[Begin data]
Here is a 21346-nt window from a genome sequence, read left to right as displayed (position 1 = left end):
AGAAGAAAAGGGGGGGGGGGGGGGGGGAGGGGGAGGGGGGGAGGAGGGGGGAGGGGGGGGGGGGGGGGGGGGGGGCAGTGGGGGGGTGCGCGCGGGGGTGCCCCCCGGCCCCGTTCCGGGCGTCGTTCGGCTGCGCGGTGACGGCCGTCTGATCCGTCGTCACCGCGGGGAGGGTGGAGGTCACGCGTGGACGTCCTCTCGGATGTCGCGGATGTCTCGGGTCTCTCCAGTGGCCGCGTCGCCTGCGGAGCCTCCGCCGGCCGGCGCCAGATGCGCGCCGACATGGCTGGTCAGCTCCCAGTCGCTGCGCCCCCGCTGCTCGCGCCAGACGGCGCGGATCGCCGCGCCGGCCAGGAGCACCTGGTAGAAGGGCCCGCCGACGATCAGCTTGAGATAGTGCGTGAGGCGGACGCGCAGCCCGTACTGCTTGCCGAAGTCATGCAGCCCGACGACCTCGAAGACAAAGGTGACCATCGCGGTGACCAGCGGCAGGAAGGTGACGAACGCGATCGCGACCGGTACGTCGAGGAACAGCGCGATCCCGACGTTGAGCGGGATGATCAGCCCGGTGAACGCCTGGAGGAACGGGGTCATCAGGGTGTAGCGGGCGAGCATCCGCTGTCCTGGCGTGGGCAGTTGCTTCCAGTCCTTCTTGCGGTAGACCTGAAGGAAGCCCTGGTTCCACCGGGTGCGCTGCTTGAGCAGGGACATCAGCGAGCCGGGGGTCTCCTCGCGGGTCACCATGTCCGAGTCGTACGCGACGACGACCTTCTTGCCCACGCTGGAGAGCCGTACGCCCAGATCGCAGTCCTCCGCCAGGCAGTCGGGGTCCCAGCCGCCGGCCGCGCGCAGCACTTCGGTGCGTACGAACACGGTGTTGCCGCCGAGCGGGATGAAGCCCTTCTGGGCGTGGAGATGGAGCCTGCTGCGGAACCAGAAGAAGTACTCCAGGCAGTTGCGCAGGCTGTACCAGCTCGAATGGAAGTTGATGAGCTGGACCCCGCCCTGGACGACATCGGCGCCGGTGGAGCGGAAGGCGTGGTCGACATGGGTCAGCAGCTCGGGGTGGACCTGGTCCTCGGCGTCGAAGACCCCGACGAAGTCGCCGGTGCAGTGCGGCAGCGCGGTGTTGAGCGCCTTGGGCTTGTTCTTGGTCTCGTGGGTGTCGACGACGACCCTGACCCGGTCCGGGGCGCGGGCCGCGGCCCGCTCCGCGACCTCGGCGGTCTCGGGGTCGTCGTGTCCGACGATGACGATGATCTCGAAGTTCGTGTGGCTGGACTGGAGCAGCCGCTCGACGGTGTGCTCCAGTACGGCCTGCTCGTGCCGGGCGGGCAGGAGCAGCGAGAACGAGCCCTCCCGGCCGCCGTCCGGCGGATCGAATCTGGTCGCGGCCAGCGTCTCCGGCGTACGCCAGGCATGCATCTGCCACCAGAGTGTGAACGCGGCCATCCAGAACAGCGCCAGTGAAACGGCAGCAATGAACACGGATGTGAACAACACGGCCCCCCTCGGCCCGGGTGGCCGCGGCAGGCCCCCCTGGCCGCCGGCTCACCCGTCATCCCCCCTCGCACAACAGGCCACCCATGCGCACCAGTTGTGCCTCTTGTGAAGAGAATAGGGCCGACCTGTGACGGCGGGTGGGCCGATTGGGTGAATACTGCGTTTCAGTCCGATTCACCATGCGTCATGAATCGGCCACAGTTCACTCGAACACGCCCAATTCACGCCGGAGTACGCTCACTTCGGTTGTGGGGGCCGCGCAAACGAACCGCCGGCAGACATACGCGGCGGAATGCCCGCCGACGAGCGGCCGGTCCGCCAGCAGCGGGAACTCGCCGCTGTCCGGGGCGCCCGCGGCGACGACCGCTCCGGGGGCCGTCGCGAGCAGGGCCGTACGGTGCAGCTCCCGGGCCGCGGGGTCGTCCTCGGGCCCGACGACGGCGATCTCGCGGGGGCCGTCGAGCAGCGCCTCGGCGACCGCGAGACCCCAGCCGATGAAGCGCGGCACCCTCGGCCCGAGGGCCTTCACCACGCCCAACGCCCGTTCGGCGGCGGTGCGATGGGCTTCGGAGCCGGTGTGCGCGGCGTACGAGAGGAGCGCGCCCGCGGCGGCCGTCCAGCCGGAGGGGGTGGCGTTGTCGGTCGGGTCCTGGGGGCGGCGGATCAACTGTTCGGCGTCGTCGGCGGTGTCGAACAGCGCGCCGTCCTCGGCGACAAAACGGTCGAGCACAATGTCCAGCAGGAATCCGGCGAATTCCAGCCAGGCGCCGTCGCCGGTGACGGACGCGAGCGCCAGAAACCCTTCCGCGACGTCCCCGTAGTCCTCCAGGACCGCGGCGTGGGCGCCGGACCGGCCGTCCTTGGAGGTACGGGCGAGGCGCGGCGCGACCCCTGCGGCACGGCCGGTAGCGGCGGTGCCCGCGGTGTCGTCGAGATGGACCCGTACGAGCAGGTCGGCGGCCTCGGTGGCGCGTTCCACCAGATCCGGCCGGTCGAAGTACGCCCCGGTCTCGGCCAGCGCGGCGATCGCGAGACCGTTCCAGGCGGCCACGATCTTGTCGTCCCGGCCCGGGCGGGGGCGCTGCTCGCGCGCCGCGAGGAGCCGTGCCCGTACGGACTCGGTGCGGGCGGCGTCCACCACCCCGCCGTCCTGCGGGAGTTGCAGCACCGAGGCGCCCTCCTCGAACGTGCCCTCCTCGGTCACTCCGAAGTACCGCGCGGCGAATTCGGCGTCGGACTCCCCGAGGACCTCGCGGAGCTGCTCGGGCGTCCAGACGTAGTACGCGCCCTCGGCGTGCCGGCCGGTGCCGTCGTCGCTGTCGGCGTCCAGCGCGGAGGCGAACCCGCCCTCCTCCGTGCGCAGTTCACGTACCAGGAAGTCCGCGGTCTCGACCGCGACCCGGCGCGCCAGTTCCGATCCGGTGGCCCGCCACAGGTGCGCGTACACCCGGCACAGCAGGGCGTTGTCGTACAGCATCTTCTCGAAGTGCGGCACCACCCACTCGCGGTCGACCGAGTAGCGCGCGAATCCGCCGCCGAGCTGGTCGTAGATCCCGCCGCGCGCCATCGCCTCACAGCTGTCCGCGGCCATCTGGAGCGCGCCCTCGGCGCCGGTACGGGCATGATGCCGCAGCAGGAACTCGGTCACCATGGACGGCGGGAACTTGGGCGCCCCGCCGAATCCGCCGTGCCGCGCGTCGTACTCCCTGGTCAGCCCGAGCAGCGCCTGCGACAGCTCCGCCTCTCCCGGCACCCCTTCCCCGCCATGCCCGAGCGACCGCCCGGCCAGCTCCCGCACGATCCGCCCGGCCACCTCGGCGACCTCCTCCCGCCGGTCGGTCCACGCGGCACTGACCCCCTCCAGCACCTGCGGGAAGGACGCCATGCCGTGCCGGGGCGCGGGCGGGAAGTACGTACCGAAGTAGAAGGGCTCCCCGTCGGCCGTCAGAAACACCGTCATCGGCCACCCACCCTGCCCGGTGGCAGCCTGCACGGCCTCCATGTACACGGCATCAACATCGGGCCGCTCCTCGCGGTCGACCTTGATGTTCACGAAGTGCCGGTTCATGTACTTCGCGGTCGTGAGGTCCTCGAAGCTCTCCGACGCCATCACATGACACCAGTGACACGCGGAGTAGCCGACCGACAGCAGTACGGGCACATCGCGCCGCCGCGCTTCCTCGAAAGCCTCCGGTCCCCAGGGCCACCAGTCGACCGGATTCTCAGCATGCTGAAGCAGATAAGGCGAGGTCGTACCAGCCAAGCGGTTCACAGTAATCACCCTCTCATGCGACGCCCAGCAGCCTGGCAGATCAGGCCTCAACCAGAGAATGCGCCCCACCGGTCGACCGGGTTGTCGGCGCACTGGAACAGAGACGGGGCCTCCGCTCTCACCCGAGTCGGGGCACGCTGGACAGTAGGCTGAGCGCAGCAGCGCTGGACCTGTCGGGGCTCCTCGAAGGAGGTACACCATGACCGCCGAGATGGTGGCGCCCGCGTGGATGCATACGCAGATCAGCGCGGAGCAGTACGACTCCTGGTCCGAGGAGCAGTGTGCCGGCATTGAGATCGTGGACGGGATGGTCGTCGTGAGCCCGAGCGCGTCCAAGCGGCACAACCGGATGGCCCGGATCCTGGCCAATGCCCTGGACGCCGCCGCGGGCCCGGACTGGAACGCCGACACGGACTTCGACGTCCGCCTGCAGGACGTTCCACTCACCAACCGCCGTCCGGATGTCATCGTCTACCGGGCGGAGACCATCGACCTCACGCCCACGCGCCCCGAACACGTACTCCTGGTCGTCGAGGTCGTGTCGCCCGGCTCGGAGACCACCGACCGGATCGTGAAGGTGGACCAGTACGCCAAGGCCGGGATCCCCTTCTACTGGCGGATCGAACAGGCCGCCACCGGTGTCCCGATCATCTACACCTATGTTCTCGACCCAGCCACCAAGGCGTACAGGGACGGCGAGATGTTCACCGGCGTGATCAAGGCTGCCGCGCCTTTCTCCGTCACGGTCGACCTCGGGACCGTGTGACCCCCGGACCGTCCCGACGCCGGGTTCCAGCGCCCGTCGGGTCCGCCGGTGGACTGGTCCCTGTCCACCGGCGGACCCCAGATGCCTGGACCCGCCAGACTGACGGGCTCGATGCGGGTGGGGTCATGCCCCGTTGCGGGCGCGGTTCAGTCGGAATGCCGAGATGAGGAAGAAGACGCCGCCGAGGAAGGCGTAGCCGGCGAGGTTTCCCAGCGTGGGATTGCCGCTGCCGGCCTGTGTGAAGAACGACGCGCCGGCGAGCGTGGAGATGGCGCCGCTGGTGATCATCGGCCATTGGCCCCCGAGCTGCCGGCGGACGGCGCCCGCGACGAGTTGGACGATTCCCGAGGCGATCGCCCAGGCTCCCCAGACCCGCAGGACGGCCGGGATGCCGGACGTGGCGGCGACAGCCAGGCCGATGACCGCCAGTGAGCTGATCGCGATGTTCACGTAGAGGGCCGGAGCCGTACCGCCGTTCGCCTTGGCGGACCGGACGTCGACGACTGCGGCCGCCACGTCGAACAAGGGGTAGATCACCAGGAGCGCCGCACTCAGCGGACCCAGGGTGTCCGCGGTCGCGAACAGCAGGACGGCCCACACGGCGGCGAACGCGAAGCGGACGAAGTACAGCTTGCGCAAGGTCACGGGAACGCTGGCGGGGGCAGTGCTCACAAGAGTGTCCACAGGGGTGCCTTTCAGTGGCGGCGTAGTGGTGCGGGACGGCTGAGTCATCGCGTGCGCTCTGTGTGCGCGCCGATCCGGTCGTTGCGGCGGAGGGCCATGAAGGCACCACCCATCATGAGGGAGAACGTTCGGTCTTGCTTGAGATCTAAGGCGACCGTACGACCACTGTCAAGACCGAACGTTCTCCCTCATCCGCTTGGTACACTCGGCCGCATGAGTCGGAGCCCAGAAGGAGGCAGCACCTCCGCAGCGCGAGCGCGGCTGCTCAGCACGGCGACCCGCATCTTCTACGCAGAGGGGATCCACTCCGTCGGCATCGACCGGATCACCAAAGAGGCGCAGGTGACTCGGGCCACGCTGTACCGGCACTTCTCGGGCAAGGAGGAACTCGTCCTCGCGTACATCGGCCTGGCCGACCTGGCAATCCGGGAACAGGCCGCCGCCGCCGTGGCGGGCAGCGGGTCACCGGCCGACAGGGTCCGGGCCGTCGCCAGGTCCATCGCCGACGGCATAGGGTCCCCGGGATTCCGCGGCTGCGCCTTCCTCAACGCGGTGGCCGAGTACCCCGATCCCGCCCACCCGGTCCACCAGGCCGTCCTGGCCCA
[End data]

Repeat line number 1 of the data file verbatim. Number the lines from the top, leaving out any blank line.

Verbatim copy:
Here is a 21346-nt window from a genome sequence, read left to right as displayed (position 1 = left end):